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Is Kyrie Irving bluffing? Nets appear to think so, and there’s little Lakers leverage for him to use

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January 10, 2022;  Portland, Oregon, USA;  Brooklyn Nets defenseman Kyrie Irving (11) and forward Kevin Durant (7) enter the court after a second-half timeout against the Portland Trail Blazers at the Moda Center.  The Trail Blazers won the game 114-108.  Mandatory Credit: Troy Weirinen-USA TODAY Sports
Nets defenseman Kyrie Irving will decide this week whether he agrees with Brooklyn and Kevin Durant. (Troy Weirinen, USA TODAY Sports)

This can get awkward – in a hurry – for Kyrie Irving.

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Irving wants to leave Brooklyn due to a contract impasse and is therefore looking for his fourth team in six seasons. It’s either that, or he’s trying to scare the Nets into signing him to a five-year, super-max $245 million extension. So far, Brooklyn has shown no interest in it, although it has reportedly offered a multi-year deal at a lower price.

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Irving has until Wednesday to exercise a $36.5 million annual player option. If he refuses, Irving could become a free agent, but he can only fit into a $6 million contract elsewhere. And this is if someone needs it.

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With options shrinking, he’s looking for a way to “sign and trade” – get a supermax with the Nets and then immediately get a deal elsewhere. Brooklyn, however, all but blows his bluff (or hopes he finds a trading partner), telling Irving to go ahead and find someone willing to take him.

Problem: There can’t be anyone, at least other than a desperate Los Angeles Lakers team that clearly doesn’t have many suitable assets that Brooklyn would be willing to take in return.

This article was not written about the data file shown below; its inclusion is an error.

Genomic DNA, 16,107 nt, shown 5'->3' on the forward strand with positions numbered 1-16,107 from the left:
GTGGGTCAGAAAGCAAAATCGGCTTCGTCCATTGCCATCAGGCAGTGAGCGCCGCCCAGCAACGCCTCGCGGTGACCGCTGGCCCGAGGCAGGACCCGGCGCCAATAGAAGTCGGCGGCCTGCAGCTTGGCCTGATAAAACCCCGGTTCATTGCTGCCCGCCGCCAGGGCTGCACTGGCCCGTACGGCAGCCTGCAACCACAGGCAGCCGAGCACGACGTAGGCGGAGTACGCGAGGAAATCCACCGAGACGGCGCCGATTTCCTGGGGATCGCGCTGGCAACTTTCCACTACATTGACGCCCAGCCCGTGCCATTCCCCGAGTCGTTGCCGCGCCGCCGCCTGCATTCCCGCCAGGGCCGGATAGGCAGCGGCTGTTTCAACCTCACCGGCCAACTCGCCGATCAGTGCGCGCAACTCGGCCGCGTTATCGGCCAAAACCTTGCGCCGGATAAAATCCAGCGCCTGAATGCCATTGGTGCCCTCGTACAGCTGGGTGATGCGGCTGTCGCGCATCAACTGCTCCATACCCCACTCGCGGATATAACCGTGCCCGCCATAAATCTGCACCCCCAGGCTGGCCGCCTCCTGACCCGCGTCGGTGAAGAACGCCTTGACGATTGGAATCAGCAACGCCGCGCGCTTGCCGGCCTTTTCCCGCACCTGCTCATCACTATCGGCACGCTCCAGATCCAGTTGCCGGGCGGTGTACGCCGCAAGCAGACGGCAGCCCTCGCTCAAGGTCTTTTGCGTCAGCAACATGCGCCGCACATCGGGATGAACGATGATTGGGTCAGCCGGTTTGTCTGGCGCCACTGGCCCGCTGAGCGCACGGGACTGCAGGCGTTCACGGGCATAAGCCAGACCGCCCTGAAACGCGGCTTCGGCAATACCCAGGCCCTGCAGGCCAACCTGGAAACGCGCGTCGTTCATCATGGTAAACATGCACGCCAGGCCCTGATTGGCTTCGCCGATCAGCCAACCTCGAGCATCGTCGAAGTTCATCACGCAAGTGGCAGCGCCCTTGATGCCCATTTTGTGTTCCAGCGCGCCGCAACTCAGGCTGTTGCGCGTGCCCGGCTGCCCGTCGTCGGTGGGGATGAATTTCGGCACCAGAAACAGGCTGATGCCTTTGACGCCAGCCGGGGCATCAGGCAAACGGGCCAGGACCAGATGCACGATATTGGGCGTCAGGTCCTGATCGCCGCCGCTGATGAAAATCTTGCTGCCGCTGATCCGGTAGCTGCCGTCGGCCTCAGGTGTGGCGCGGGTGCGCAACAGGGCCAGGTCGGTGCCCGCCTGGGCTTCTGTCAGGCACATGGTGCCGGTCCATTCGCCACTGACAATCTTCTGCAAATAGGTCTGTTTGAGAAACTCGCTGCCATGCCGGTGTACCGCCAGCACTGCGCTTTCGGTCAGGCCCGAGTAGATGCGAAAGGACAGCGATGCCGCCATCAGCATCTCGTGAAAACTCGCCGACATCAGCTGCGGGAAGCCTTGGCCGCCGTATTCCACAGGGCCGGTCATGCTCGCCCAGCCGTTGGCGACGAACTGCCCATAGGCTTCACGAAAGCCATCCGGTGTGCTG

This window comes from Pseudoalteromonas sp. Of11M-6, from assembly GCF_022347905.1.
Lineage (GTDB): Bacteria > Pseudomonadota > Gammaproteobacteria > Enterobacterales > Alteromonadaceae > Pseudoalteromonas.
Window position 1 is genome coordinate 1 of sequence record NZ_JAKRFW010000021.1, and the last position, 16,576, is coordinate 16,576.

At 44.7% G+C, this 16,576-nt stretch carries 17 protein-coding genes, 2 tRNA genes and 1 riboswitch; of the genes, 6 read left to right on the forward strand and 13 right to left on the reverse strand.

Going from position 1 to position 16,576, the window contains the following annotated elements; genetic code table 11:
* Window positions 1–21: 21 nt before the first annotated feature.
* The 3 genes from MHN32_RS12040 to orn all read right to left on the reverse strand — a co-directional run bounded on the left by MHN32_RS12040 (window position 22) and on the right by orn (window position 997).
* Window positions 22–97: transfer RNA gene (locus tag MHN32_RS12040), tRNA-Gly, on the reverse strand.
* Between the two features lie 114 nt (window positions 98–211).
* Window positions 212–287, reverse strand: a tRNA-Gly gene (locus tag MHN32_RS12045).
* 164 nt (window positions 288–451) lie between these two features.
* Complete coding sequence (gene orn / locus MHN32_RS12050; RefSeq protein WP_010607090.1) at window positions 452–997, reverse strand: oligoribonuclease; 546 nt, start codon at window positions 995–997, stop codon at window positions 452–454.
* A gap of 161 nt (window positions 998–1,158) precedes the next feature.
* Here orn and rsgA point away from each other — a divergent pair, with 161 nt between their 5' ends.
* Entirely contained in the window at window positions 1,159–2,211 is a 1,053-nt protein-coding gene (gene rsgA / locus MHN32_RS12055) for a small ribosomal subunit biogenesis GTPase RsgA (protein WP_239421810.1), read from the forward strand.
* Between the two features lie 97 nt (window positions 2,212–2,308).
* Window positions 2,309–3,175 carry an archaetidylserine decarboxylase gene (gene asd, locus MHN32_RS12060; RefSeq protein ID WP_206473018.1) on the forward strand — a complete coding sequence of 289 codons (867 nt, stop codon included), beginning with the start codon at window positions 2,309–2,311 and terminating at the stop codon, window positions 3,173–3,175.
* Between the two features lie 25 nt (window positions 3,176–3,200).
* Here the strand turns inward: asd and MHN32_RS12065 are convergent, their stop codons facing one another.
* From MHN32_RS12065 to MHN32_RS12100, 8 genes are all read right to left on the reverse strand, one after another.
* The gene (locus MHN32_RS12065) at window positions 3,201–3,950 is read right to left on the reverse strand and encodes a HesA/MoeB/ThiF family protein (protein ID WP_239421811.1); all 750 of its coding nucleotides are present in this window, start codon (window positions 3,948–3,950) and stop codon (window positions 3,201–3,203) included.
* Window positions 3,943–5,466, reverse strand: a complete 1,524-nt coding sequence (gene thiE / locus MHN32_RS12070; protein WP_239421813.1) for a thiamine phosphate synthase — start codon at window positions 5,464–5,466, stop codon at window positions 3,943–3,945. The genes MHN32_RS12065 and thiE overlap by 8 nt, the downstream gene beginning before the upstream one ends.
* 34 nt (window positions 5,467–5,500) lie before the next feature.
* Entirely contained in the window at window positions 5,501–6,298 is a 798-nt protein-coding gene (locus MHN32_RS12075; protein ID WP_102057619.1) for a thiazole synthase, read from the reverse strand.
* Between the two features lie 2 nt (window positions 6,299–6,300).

Irving is a talented player and when he really plays he can be one of the best in the NBA.

He is also an extremely difficult and demanding employee who is about to force himself to give up his third franchise.

That’s why Irving might find it humiliating to find a trading partner. Almost everyone looks at Irving like a hand grenade ready to go off.

In 2017, he turned down Cleveland and LeBron James, with whom he won a championship, to become the best in his own franchise. He now says he regrets this act and blames immaturity for it.

He decided to go to Boston, but managed only two years before the discontent began. This despite the fact that the Celtics surrounded him with a pool of young talent (Jason Tatum, Jalen Brown and Marcus Smart) who thrived after he left.

Irving then went to Brooklyn to partner with Kevin Durant. However, he is now in trouble after three disappointing seasons. The two megastars were expected to contend for the NBA championship. Instead, they teamed up for just one playoff series win.

Irving has played in just 103 regular season games over the past three seasons. Last season, Brooklyn’s chances were undermined by Irving’s decision not to vaccinate against COVID-19 and New York City’s strict protocols.

The Nets fully supported his decision and showed patience for what was essentially a lost season in KD’s heyday. Irving repaid them with a fight over a contract and a bunch of threats.

So it’s “buyer beware”. Or maybe all buyers know this.

ESPN reported that Irving’s preferred list of touchdown spots includes the Lakers, Los Angeles Clippers, New York, Miami, Dallas and Philadelphia. The network also reported that only the Lakers were desperate enough to show interest. This is a guy who has only averaged 45 games a season over the past few years and has turned down LeBron, KD, Tatum and more.

You can hardly blame teams – rivals or not – for wondering if Irving is worth it. Anyway, they’d better keep whatever assets they have in case all this drama with Kyrie makes Durant decide he wants to leave Brooklyn and he forces the exchange.

At least you can count on CD.

If there are no options, then the threat of leaving Irving does not have much power. Brooklyn will be able to offer whatever extension it has, or dare Irving to either walk away for $30 million less or play the final season of his $36.5 million deal.

Perhaps the 2022/23 season will turn out better than the other three. It couldn’t be much worse.

Still, Irving is playing a loud, tough game, but perhaps figuring out the reality of how the NBA treats him is very different from how he thinks it treats him.


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